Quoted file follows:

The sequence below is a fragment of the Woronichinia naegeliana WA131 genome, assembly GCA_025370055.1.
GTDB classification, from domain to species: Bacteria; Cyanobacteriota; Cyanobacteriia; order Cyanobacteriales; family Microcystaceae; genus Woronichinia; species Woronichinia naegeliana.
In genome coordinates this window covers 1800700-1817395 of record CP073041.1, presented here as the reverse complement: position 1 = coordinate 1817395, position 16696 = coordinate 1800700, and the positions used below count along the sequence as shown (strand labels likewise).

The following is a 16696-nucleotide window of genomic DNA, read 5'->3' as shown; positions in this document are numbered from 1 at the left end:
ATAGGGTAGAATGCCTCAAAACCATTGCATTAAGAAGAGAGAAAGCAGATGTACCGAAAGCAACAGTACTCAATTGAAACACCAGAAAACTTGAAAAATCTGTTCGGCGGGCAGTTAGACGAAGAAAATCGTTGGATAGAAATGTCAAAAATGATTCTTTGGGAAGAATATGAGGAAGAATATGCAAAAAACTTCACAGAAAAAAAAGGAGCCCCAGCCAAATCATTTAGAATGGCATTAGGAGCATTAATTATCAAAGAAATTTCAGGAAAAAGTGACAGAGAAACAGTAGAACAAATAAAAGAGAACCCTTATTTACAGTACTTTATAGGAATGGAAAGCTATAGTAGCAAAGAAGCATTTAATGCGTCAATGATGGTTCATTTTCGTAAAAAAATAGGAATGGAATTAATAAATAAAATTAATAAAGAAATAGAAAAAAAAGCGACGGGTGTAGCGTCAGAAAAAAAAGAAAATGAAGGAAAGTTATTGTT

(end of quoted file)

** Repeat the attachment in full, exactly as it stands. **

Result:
The sequence below is a fragment of the Woronichinia naegeliana WA131 genome, assembly GCA_025370055.1.
GTDB classification, from domain to species: Bacteria; Cyanobacteriota; Cyanobacteriia; order Cyanobacteriales; family Microcystaceae; genus Woronichinia; species Woronichinia naegeliana.
In genome coordinates this window covers 1800700-1817395 of record CP073041.1, presented here as the reverse complement: position 1 = coordinate 1817395, position 16696 = coordinate 1800700, and the positions used below count along the sequence as shown (strand labels likewise).

The following is a 16696-nucleotide window of genomic DNA, read 5'->3' as shown; positions in this document are numbered from 1 at the left end:
ATAGGGTAGAATGCCTCAAAACCATTGCATTAAGAAGAGAGAAAGCAGATGTACCGAAAGCAACAGTACTCAATTGAAACACCAGAAAACTTGAAAAATCTGTTCGGCGGGCAGTTAGACGAAGAAAATCGTTGGATAGAAATGTCAAAAATGATTCTTTGGGAAGAATATGAGGAAGAATATGCAAAAAACTTCACAGAAAAAAAAGGAGCCCCAGCCAAATCATTTAGAATGGCATTAGGAGCATTAATTATCAAAGAAATTTCAGGAAAAAGTGACAGAGAAACAGTAGAACAAATAAAAGAGAACCCTTATTTACAGTACTTTATAGGAATGGAAAGCTATAGTAGCAAAGAAGCATTTAATGCGTCAATGATGGTTCATTTTCGTAAAAAAATAGGAATGGAATTAATAAATAAAATTAATAAAGAAATAGAAAAAAAAGCGACGGGTGTAGCGTCAGAAAAAAAAGAAAATGAAGGAAAGTTATTGTT